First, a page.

A priest has told the Court that he was convinced that a woman convicted of a trespass crime could not have done it.
After evidence had been heard in the case of the 57 year Wexford woman, Fr Pearse McLoughlin arrived in Court.
He went over to greet the defendant and was taken to task by Judge Desmond Zaidan.
Following over an hour of evidence the woman was jailed for eleven months after she was found guilty of trespassing at a house in Blessington on April 11 2017.
Josephine Connors, 1 Ryland Wood, Bunclody, Wexford, denied to the Court that she was the woman involved in trespass at the home of Thomas Bird at Suncroft House, Blessington.
She has appealed the sentence.
Thomas Bird told the Court that around 6.30pm on the day, he saw a woman and a child whom he believed was around 12 years old, near the house and he went to see if they were lost.
The woman, who was wearing a scarf, asked if the girl could see his dog. He obliged and he followed them into the house. He said he was a bit nervous with the dog as the child bent down. He saw the woman going in behind him and put her hand in a handbag belonging to his girlfriend's daughter.
He asked “what the f...k she was doing?” She made a run for the door. There was a struggle, he said.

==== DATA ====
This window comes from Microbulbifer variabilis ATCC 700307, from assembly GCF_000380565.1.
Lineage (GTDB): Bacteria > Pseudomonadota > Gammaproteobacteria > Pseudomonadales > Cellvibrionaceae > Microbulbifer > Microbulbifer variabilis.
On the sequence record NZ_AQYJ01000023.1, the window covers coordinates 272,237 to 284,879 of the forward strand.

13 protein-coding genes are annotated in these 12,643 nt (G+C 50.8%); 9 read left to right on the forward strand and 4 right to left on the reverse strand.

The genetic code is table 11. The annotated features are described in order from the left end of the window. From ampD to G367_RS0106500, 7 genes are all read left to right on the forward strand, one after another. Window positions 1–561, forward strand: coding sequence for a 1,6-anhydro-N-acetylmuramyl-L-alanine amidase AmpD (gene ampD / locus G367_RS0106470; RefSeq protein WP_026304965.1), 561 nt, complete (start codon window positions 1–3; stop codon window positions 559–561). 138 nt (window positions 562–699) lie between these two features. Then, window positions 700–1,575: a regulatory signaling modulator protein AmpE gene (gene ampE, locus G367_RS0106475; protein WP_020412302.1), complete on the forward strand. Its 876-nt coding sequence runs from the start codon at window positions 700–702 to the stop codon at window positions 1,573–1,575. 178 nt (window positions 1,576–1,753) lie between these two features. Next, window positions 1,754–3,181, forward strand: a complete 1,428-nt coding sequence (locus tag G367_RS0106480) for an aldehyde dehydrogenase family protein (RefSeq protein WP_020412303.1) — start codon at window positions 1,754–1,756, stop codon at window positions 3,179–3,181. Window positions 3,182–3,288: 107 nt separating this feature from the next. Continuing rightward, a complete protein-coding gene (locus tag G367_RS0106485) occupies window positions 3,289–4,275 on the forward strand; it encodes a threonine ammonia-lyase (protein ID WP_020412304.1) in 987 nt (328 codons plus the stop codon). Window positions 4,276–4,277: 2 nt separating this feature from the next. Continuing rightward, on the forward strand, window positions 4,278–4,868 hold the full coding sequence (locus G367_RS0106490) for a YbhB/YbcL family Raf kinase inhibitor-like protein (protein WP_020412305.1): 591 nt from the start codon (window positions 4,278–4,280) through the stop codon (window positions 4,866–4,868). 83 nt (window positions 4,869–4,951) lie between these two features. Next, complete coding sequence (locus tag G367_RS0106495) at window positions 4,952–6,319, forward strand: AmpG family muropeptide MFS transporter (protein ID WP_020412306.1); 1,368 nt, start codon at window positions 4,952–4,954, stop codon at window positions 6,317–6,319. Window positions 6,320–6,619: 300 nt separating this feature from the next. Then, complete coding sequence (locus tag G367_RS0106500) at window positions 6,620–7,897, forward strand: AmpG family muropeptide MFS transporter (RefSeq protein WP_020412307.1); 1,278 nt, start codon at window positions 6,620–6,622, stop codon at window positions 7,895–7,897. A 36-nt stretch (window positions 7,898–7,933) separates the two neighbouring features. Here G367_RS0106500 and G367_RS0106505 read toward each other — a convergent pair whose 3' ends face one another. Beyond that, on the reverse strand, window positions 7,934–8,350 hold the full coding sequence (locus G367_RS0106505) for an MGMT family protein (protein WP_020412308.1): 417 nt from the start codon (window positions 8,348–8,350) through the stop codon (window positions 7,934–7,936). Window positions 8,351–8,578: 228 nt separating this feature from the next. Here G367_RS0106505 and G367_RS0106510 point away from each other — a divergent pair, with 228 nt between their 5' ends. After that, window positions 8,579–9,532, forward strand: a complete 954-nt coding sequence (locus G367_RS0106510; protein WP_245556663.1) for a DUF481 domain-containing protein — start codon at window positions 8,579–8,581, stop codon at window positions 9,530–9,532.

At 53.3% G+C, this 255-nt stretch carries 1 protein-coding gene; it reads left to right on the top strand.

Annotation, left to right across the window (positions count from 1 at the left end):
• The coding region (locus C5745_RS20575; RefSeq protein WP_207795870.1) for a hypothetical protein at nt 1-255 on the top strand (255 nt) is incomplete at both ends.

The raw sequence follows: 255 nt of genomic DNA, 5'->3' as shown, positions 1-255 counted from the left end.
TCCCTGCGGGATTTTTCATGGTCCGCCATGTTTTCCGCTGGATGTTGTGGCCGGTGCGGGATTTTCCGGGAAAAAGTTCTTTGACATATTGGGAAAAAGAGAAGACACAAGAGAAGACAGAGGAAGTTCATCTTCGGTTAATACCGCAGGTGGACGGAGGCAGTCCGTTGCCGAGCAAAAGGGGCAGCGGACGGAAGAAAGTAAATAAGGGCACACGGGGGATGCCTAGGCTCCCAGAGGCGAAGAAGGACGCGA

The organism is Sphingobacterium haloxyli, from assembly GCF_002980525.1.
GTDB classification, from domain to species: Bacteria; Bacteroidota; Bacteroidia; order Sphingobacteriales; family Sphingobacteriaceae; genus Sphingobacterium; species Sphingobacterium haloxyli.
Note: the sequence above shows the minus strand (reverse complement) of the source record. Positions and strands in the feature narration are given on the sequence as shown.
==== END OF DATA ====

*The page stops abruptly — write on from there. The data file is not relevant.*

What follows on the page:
Mr Bird said he could not identify the woman.
His girlfriend, Laura Kavanagh told how she heard Mr Bird shouting and came into the kitchen.
She said the scarf fell off the women and she saw her face. She identified her in the courtroom as the defendant.
Ms Kavnagh also enabled a picture of a likeness of the defendant's face to be produced via computer by Garda experts. She later identified Ms Connors in an identity parade.
Ms Kavanagh was certain it was Ms Connors, adding that the woman hadn't got good teeth. “I got a good look,” she said.
Garda Dan Whelan, from Bunclody, said that the computer generated ID was circulated and Ms Connors, whom he knew 12/13 years, was identified. He told Conal Boyce, solicitor, he never dealt with her as a suspect in that time.
Ms Connors emphatically denied it was her. “I never robbed in my life,” she said. “I am not going to admit to something I did not do.”
She said she had come up from Bunclody, making trips to pick up two of her sisters. At first they dropped her son to Dublin Airport, travelling via the M50, and they then went to Crumlin and Temple Street Hospital where a niece of hers had to go with a sick baby.
Two of Ms Connor's sisters and the niece also gave evidence of the defendant's movement that day saying she was with them at the hospitals and airport.
No CCTV evidence of that journey was produced in Court.
Garda Inspector Oliver Henry said Ms Connors had no convictions of this sort before. Fr McLoughlin (68) arrived in Court after evidence was given.
“She wouldn't rob anybody. It has to be a mistake,” he said.
Judge Zaidan said Ms Kavanagh's evidence was compelling.